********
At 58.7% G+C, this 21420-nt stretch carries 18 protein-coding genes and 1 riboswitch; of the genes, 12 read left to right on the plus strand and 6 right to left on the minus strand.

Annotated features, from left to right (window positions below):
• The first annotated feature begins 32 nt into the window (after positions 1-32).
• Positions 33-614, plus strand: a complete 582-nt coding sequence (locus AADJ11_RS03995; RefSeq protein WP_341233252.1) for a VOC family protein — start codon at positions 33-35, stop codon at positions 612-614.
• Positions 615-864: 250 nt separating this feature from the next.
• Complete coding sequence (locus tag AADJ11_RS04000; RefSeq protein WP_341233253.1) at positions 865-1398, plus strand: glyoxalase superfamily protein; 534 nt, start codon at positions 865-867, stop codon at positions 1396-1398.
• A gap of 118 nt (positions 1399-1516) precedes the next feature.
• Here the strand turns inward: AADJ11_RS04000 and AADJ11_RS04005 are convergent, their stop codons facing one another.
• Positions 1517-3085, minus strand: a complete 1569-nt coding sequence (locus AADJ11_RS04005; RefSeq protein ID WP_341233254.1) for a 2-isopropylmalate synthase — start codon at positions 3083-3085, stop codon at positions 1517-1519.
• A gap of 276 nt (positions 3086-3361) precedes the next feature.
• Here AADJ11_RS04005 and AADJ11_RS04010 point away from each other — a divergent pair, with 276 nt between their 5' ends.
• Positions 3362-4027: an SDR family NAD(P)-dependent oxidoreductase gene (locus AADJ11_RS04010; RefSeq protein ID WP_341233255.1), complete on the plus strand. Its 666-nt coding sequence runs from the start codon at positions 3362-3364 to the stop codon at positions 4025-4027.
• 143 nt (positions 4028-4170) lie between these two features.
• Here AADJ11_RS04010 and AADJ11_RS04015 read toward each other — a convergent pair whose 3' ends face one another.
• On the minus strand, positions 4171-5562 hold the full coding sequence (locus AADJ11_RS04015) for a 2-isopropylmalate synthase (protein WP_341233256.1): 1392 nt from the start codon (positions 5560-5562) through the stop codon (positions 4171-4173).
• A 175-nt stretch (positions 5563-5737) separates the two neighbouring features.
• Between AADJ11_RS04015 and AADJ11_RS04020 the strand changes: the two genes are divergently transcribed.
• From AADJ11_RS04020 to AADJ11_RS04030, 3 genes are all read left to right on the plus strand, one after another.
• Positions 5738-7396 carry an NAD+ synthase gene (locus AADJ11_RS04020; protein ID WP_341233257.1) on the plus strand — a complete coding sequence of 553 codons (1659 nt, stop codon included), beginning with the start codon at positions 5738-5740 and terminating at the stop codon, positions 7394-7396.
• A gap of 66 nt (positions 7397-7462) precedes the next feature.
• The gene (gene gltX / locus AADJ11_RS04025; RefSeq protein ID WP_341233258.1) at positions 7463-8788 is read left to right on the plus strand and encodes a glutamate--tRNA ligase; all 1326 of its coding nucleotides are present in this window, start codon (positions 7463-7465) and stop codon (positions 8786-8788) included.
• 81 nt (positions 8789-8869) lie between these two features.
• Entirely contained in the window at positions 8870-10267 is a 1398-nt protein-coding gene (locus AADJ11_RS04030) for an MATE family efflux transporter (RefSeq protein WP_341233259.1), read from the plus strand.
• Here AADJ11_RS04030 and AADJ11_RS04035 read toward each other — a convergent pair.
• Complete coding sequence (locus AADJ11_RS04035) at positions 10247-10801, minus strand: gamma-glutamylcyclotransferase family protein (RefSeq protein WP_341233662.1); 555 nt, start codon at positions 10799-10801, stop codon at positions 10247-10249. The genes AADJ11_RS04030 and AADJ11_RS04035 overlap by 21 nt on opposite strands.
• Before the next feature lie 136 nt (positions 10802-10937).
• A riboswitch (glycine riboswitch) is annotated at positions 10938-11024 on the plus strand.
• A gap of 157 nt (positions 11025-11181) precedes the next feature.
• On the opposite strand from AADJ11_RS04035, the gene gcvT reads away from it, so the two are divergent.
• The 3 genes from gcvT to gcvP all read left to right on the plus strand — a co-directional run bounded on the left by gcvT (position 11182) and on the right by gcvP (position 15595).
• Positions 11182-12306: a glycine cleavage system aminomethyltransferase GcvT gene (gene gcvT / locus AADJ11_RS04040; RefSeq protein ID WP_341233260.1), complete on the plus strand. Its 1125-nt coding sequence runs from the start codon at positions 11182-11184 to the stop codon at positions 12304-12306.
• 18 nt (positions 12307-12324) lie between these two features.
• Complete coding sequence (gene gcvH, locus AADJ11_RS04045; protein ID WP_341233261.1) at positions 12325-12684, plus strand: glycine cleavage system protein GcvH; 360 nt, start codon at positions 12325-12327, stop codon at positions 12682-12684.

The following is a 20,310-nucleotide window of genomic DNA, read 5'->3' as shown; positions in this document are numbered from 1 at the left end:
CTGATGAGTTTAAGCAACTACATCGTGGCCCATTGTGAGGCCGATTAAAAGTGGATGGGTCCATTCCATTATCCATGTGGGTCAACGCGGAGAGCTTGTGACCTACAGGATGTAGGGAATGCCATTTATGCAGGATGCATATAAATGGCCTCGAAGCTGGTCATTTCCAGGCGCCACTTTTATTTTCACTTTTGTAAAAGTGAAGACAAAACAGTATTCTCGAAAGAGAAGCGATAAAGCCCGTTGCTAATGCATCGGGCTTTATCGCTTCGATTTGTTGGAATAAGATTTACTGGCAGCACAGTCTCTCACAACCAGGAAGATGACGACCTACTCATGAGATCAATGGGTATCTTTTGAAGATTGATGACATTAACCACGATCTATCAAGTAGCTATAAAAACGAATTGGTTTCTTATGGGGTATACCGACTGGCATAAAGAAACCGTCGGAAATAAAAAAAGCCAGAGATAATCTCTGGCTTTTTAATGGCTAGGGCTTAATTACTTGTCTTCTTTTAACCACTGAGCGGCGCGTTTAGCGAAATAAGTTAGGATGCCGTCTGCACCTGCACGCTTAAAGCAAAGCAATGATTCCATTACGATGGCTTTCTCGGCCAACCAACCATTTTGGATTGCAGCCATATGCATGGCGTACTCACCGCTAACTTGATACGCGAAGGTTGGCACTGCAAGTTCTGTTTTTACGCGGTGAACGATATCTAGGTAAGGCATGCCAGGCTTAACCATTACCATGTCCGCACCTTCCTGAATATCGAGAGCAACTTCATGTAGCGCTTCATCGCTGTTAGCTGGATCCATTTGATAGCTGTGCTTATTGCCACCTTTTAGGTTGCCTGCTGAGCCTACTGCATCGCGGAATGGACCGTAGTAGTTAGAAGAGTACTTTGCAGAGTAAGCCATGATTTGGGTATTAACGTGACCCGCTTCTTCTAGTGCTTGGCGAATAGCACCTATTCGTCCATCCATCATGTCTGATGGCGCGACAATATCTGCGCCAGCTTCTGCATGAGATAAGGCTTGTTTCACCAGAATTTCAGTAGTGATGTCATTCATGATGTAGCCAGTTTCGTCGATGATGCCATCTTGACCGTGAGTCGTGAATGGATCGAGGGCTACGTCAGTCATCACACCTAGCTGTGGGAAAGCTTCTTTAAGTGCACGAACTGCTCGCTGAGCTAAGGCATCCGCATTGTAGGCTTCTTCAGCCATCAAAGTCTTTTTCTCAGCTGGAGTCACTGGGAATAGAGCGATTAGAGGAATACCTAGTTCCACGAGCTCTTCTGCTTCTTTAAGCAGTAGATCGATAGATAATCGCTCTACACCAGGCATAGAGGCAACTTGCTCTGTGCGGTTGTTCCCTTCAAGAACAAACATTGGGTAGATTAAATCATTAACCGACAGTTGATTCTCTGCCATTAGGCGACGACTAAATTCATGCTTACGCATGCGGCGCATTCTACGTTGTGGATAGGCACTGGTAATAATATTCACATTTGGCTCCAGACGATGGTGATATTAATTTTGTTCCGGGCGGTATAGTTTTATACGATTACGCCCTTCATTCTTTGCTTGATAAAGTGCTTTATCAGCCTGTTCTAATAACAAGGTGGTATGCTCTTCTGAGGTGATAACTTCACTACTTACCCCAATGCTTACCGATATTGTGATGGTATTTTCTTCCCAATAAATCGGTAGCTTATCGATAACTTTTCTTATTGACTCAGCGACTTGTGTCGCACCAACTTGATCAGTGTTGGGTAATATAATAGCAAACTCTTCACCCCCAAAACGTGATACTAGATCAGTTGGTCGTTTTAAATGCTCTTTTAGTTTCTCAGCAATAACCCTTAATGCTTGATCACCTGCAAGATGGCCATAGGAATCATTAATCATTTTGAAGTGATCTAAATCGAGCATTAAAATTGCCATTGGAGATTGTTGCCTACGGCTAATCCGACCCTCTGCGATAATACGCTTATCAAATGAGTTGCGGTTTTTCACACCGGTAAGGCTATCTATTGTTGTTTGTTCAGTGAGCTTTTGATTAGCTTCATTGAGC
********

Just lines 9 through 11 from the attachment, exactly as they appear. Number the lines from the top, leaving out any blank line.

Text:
• Positions 1517-3085, minus strand: a complete 1569-nt coding sequence (locus AADJ11_RS04005; RefSeq protein ID WP_341233254.1) for a 2-isopropylmalate synthase — start codon at positions 3083-3085, stop codon at positions 1517-1519.
• A gap of 276 nt (positions 3086-3361) precedes the next feature.
• Here AADJ11_RS04005 and AADJ11_RS04010 point away from each other — a divergent pair, with 276 nt between their 5' ends.